Kim Wilson, in detouring through the slow-simmering joys of R&B on this new Fabulous Thunderbirds recording, has allowed himself a remarkable depth of feeling. It is, to my ear, the best he’s ever sung.
On the Verge, set for release via Severn Records, hews closer to the Stax Records aesthetic than it does the Texas roadhouse, beginning with “I Want To Believe” — which opens On the Verge at a slow boil, sounding like a lost Staples Singers side. That sets the stage for a series of similarly focused groovers, most written by Wilson and co-producer/keyboardist Kevin Anker.
Not that you can’t peg this as the Fabulous Thunderbirds, whatever the album’s atmospherics. There’s just suddenly a lot more going on around what was once a straight-forward sound.
Wilson adds a few tough blasts on the harp to “Too Much Water,” for instance, but it’s amidst a polyrhythm straight out of the Hi Rhythm Section’s playbook. Elsewhere, “Hold Me” finds Wilson barking with an attitude not unlike “Wrap It Up,” before settling into a reggae-inflected tune of quiet majesty and supremely urbane coolness. The playful 1950s riff of “Lovin’ Time” will take longtime fans back to the band’s Jimmie Vaughan era, but — as Wilson unleashes another startlingly unguarded vocal — not for long. He didn’t sound this good back then.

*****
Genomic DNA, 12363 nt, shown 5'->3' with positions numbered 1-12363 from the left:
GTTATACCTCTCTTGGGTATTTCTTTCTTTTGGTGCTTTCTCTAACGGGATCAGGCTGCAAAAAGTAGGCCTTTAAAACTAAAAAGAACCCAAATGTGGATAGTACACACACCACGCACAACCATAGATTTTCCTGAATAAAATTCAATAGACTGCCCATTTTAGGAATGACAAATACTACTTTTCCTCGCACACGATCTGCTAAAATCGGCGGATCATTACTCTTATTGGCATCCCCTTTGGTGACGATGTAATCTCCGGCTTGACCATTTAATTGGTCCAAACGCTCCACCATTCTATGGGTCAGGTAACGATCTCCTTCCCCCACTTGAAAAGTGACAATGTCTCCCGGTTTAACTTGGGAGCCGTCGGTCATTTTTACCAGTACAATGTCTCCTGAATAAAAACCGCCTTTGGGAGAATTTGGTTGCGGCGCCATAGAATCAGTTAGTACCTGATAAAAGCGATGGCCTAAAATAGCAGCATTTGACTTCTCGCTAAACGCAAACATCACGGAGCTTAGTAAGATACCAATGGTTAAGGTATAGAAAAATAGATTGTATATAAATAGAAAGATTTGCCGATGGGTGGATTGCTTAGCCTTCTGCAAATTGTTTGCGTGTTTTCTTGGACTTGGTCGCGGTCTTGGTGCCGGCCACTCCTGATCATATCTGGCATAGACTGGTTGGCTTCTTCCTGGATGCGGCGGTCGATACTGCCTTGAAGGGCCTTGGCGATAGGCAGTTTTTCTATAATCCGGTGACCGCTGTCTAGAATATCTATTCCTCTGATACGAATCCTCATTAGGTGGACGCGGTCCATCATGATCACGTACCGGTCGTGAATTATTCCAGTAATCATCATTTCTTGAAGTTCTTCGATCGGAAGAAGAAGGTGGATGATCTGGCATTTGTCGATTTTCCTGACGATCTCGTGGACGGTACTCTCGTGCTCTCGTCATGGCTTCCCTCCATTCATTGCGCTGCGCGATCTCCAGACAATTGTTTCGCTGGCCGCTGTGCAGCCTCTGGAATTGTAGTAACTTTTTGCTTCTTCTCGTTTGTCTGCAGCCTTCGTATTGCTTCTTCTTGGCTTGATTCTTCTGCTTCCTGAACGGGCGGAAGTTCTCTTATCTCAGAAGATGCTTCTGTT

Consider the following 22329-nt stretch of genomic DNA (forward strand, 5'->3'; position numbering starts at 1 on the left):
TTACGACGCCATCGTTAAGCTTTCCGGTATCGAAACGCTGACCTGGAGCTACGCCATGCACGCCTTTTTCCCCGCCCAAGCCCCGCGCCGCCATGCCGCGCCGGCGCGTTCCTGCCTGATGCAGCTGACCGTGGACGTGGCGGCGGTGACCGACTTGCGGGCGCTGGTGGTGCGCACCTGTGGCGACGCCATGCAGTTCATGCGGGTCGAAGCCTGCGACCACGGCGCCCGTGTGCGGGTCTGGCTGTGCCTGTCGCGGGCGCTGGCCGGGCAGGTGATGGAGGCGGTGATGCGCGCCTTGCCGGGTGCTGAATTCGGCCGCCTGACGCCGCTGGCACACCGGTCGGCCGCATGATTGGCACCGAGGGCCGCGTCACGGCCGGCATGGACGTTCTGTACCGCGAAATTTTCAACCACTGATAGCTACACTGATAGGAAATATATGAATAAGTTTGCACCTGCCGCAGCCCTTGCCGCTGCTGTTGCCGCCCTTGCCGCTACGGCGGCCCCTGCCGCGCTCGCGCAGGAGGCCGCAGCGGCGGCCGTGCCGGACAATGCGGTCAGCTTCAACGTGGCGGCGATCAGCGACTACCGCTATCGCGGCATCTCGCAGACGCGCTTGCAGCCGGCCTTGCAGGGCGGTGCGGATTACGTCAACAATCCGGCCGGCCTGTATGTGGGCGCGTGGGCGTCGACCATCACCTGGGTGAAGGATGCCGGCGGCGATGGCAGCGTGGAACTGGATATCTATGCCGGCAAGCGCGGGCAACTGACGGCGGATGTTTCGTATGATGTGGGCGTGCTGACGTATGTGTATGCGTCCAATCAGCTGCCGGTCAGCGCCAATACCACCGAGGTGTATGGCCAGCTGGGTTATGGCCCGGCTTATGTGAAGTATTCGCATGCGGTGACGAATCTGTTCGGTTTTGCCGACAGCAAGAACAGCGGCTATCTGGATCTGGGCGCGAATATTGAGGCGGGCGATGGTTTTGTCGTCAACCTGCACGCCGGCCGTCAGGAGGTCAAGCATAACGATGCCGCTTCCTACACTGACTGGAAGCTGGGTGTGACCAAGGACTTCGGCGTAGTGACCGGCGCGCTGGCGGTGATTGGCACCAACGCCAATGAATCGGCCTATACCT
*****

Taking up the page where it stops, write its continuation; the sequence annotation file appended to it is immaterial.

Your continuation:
Bassist Randy Bermudes contributes “Runnin’ from the Blues,” a song whose desperately sad lyric would have been obscured by its redemptive groove — if not for Wilson’s raw delivery. (The Fabulous Thunderbirds are rounded out these days by guitarists Mike Keller and Johnny Moeller, and drummer Jason Moeller.) “Do You Know Who I Am,” written by Wilson alone, is a stark story song that digs even deeper, discussing our priorities during tough times.
In a show of force, Wilson’s “That’s the Way We Roll” grinds with a rooster-tailing menace, but not before the the Thunderbirds unleash a furious funk number in “Got to Bring It With You.” “Diamonds Don’t Kiss You Back,” by Steve Gomes (who also joined in composing several other cuts here with Wilson and Anker), finds Wilson channeling soul-blues greats like Little Milton and Johnnie Taylor. If the last time you checked in with Wilson was on MTV-era videos for tracks like “Tuff Enuff,” his evolution as a vocalist arrives like a thunderclap of wonder.
“Lonely Highway,” the last of three tunes co-written with David Earl, gives Wilson another chance to reassert one of the few things he hadn’t yet on this tour-de-force recording — his once and future prowess on the harmonica. Where so many are content to squall their way through, Wilson displays a hard-won sense of restraint.
Like so much of On the Verge, it’s filled with as much ambition and verve as it is pure, thrumming emotion.